1. Higher spin versus renormalization group equations

    NASA Astrophysics Data System (ADS)

    Sachs, Ivo

    2014-10-01

    We present a variation of earlier attempts to relate renormalization group equations to higher spin equations. We work with a scalar field theory in 3 dimensions. In this case we show that the classical renormalization group equation is a variant of the Vasiliev higher spin equations with Kleinians on AdS4 for a certain subset of couplings. In the large N limit this equivalence extends to the quantum theory away from the conformal fixed points.

  2. Nonlinear SCHRÖDINGER-PAULI Equations

    NASA Astrophysics Data System (ADS)

    Ng, Wei Khim; Parwani, Rajesh R.

    2011-11-01

    We obtain novel nonlinear Schrüdinger-Pauli equations through a formal non-relativistic limit of appropriately constructed nonlinear Dirac equations. This procedure automatically provides a physical regularisation of potential singularities brought forward by the nonlinear terms and suggests how to regularise previous equations studied in the literature. The enhancement of contributions coming from the regularised singularities suggests that the obtained equations might be useful for future precision tests of quantum nonlinearity.

  3. One-Equation Algebraic Model Of Turbulence

    NASA Technical Reports Server (NTRS)

    Baldwin, B. S.; Barth, T. J.

    1993-01-01

    One-equation model of turbulence based on standard equations of k-epsilon model of turbulence, where k is turbulent energy and e is rate of dissipation of k. Derivation of one-equation model motivated partly by inaccuracies of flows computed by some Navier-Stokes-equations-solving algorithms incorporating algebraic models of turbulence. Satisfies need to avoid having to determine algebraic length scales.

  4. Stability for a class of difference equations

    NASA Astrophysics Data System (ADS)

    Muroya, Yoshiaki; Ishiwata, Emiko

    2009-06-01

    We consider the following non-autonomous and nonlinear difference equations with unbounded delays: where 0equation to be globally asymptotically stable. These conditions improve the well known stability conditions for linear and nonlinear difference equations.

  5. Local Observed-Score Kernel Equating

    ERIC Educational Resources Information Center

    Wiberg, Marie; van der Linden, Wim J.; von Davier, Alina A.

    2014-01-01

    Three local observed-score kernel equating methods that integrate methods from the local equating and kernel equating frameworks are proposed. The new methods were compared with their earlier counterparts with respect to such measures as bias--as defined by Lord's criterion of equity--and percent relative error. The local kernel item response…

  6. More Issues in Observed-Score Equating

    ERIC Educational Resources Information Center

    van der Linden, Wim J.

    2013-01-01

    This article is a response to the commentaries on the position paper on observed-score equating by van der Linden (this issue). The response focuses on the more general issues in these commentaries, such as the nature of the observed scores that are equated, the importance of test-theory assumptions in equating, the necessity to use multiple…

  7. Symmetry Breaking for Black-Scholes Equations

    NASA Astrophysics Data System (ADS)

    Yang, Xuan-Liu; Zhang, Shun-Li; Qu, Chang-Zheng

    2007-06-01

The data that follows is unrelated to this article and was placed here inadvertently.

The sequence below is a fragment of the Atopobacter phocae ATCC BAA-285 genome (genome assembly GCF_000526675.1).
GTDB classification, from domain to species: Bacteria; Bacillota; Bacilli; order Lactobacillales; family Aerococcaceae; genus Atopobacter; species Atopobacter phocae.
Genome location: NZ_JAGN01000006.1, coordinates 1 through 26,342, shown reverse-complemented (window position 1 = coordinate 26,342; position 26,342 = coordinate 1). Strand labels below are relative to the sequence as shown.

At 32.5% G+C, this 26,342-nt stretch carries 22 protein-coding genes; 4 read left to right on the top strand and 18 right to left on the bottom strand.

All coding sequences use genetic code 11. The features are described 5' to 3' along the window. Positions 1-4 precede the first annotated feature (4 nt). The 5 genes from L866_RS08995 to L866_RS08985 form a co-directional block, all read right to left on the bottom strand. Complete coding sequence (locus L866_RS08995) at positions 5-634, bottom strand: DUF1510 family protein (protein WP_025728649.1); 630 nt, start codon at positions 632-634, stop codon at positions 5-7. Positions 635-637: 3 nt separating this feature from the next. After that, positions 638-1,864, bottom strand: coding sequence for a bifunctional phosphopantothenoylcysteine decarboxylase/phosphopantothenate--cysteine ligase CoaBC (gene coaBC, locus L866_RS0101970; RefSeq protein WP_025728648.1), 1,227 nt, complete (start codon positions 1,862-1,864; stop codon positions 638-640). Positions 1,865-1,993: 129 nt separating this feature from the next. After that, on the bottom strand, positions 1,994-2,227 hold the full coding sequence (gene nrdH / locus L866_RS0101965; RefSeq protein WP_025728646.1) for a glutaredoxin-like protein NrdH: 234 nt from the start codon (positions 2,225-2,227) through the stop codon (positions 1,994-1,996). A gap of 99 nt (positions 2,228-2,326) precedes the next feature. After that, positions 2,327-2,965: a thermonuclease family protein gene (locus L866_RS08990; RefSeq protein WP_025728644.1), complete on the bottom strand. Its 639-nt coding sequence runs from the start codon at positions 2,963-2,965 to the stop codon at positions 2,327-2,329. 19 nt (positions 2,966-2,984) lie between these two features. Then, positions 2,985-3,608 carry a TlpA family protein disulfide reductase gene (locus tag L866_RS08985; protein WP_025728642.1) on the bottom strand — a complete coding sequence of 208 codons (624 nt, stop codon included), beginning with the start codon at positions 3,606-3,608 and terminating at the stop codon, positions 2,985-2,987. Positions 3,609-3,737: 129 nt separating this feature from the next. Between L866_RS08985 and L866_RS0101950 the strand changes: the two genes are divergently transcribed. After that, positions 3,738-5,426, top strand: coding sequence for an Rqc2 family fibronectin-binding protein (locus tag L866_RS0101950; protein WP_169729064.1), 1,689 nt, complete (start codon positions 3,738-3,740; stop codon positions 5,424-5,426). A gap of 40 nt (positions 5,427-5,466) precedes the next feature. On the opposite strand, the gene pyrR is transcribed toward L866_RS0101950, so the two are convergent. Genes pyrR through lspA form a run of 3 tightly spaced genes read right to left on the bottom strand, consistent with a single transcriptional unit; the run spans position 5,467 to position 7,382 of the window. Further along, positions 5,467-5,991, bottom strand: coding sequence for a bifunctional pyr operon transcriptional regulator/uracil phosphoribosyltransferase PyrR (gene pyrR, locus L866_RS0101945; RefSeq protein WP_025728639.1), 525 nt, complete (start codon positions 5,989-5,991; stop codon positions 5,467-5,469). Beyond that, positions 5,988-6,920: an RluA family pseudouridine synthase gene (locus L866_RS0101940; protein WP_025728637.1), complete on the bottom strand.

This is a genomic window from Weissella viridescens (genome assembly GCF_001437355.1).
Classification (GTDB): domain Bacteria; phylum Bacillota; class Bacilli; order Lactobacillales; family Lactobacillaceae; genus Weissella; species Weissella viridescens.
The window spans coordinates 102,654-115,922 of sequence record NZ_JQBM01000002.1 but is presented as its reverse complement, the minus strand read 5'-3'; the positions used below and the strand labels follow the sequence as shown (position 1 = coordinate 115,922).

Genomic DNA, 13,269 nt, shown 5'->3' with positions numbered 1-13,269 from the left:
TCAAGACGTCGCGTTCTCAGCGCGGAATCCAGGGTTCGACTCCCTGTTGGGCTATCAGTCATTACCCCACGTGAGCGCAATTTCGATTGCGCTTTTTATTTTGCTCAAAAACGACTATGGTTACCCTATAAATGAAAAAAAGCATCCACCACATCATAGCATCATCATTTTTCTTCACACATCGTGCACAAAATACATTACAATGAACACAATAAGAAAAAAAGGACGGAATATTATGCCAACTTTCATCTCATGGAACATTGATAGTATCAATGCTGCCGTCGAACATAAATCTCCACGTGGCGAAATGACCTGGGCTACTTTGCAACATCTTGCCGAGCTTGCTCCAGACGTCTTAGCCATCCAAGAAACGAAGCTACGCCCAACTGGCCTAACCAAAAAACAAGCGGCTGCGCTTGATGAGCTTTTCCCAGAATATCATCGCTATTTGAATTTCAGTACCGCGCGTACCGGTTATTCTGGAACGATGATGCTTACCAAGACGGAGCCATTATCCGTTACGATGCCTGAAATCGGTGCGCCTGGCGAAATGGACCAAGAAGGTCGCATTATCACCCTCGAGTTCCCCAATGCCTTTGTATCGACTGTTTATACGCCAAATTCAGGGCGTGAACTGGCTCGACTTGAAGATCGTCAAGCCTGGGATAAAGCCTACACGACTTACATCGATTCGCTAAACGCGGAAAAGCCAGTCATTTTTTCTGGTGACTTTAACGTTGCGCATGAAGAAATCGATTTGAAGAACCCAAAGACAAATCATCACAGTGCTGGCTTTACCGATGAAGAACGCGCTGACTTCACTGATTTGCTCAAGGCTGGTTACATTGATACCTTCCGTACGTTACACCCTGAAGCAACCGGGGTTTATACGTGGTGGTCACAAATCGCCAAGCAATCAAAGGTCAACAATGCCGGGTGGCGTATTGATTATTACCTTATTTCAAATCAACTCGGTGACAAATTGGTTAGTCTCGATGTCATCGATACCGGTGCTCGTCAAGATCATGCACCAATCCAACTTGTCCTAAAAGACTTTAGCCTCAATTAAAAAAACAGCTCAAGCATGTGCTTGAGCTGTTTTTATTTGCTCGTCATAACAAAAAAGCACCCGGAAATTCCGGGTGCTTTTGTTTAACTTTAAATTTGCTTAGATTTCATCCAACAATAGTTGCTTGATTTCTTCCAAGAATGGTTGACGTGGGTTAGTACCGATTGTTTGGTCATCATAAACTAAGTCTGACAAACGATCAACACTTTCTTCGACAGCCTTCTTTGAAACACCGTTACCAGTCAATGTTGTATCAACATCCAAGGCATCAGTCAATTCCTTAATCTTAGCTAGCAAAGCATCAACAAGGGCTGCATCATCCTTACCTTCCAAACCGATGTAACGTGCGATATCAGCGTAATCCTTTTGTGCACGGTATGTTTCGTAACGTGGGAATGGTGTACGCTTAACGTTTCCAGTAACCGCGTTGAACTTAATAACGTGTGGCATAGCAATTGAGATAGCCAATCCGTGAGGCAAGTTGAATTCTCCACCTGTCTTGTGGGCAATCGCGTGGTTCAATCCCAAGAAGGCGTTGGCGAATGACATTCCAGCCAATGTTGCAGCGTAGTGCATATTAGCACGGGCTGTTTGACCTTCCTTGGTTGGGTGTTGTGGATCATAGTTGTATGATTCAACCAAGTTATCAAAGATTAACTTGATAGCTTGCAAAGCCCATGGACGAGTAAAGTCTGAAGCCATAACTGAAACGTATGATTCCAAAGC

Black-Scholes equation is used to model stock option pricing. In this paper, optimal systems with one to four parameters of Lie point symmetries for Black-Scholes equation and its extension are obtained. Their symmetry breaking interaction associated with the optimal systems is also studied. As a result, symmetry reductions and corresponding solutions for the resulting equations are obtained.

  8. Boundary conditions for the subdiffusion equation

    SciTech Connect

    Shkilev, V. P.

    2013-04-15

    The boundary conditions for the subdiffusion equations are formulated using the continuous-time random walk model, as well as several versions of the random walk model on an irregular lattice. It is shown that the boundary conditions for the same equation in different models have different forms, and this difference considerably affects the solutions of this equation.

  9. Equating Scores from Adaptive to Linear Tests

    ERIC Educational Resources Information Center

    van der Linden, Wim J.

    2006-01-01

    Two local methods for observed-score equating are applied to the problem of equating an adaptive test to a linear test. In an empirical study, the methods were evaluated against a method based on the test characteristic function (TCF) of the linear test and traditional equipercentile equating applied to the ability estimates on the adaptive test…

  10. On a Equation in Finite Algebraically Structures

    ERIC Educational Resources Information Center

    Valcan, Dumitru

    2013-01-01

    Solving equations in finite algebraically structures (semigroups with identity, groups, rings or fields) many times is not easy. Even the professionals can have trouble in such cases. Therefore, in this paper we proposed to solve in the various finite groups or fields, a binomial equation of the form (1). We specify that this equation has been…

  11. Some new modular equations and their applications

    NASA Astrophysics Data System (ADS)

    Yi, Jinhee; Sim, Hyo Seob

    2006-07-01

    Ramanujan derived 23 beautiful eta-function identities, which are certain types of modular equations. We found more than 70 of certain types of modular equations by using Garvan's Maple q-series package. In this paper, we prove some new modular equations which we found by employing the theory of modular form and we give some applications for them.

  12. The Effects of Repeaters on Test Equating.

    ERIC Educational Resources Information Center

    Andrulis, Richard S.; And Others